On the southeast corner of the Gambiers lies two motus: Tarauru Roa and Gaioio. The wind shifted and we decided to move to the more protected anchorage of Tarauru Roa. We had never anchored in this area before and had to dodge many pearl floats on the way from Ile de Akamaru. Once we arrived, we determined that we needed to float our chain to avoid getting tangled with the bommies. Always a fun chore to add floats to the chain every 7 meters while setting the anchor. We finally set the anchor after a few failed attempts.
A very stunning sunset behind Taravai. Looks like the orange was just painted into the sky.
The False Pass
To the north of us is a “false pass” where there is a gap between the Tarauru Roa motu and Totegegie but the reef still creates a barrier between the lagoon and the sea. Our friends on Leela told us it was great snorkeling there so met them for an adventure. We drove the dinghy as far up the gap that we could without getting stuck during a change in tides. We then had to swim against the current to the “pit” where we encountered lots of black tip and white tip sharks. They have been trained to follow humans as they dive below the surface. The sharks think we are all spear fishing and they want the easy pickins.
We found lots of fun sea life in the coral and on the sea wall. Most wouldn’t sit for a photo session, but I was able to capture a few.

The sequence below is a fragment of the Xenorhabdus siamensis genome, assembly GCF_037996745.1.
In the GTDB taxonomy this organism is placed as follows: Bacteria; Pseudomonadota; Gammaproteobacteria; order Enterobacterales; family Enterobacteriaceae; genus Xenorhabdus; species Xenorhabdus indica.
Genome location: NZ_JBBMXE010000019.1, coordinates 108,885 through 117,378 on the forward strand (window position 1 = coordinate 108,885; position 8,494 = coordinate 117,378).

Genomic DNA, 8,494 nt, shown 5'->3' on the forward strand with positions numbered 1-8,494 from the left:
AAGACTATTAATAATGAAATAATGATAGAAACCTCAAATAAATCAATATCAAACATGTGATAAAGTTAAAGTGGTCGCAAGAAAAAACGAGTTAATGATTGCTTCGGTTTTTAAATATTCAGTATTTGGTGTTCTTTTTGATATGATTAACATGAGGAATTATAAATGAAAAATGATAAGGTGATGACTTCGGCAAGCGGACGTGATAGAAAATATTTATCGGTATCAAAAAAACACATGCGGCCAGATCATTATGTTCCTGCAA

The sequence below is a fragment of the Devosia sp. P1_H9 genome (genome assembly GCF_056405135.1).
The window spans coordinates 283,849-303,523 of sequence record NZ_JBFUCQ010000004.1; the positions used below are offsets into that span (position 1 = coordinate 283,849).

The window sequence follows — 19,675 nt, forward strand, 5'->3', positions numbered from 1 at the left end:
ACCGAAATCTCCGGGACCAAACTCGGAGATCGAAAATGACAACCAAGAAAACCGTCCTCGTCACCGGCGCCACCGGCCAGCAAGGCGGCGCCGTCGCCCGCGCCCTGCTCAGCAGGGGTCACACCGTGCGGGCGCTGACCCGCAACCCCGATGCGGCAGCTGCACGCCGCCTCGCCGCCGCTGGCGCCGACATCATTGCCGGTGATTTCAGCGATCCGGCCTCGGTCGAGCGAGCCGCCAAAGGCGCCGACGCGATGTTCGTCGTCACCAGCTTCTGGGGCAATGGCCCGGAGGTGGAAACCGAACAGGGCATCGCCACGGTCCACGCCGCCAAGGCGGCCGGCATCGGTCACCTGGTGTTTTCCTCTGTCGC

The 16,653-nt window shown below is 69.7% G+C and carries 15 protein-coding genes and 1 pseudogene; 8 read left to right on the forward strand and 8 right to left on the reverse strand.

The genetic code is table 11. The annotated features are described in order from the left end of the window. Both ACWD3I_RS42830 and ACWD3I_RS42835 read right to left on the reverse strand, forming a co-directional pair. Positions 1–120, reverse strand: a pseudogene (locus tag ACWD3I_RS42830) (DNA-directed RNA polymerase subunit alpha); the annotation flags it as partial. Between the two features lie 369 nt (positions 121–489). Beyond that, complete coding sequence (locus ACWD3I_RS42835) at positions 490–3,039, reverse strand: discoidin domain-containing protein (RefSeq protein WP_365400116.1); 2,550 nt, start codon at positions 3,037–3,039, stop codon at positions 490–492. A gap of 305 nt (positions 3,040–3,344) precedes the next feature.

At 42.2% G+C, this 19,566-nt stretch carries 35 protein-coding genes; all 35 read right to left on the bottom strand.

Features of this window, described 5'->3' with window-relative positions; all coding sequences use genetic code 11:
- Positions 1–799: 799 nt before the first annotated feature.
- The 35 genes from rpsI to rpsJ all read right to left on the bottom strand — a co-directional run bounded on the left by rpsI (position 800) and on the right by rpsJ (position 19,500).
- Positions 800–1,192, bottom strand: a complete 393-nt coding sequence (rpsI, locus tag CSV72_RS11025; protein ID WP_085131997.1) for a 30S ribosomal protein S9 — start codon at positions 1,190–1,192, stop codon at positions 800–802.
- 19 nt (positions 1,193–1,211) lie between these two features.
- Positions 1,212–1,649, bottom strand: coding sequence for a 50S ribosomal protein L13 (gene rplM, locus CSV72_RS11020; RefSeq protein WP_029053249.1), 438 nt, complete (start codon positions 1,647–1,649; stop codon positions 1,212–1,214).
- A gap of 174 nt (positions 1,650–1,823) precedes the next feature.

My little fish just loves hanging out near the bottom.
The coral was just starting to grow and come back to life. It was beautiful to see the brains, tables, staghorns and more thrive in this false pass.
Walk Around the Block – Tarauru Roa
Walk Around the Block
Our blocks are considerably different than yours. Just south of Tarauru Roa is the small motu Gaioio. Matt expertly weaved our dinghy in and out of the coral reef to get to Gaioio. Along the way, we found this boobie hanging out on its own thrown.
We wanted to walk around the motu along the coral shore. It was lovely, but a little challenging walking on the debris.
The center of the motu is covered in greenery. You can certainly tell the windward side (short bushes) from the leeward side (tall trees).
The view was considerably better as we got back around to where we left the dinghy. Back on sand. Can you see sweetie in the lower photo?
On the uninhabited motus you come across a lot of trash. Primarily from the windward side (brought in from the sea). With nobody living here to clean up it is worrisome to see. At some point, someone made a plastic pile to burn and someone cleaned out a bunch of oyster shells.
Another pretty sunset. It looks like the island of Mangareva is on fire, but in reality, the sun set just as a storm passed by and it provided this awesome photo.
Tarauru Roa proved to be a peaceful and quiet motu that calmed our souls. With so much drama going around the world (covid19) it was nice to be completely disconnected.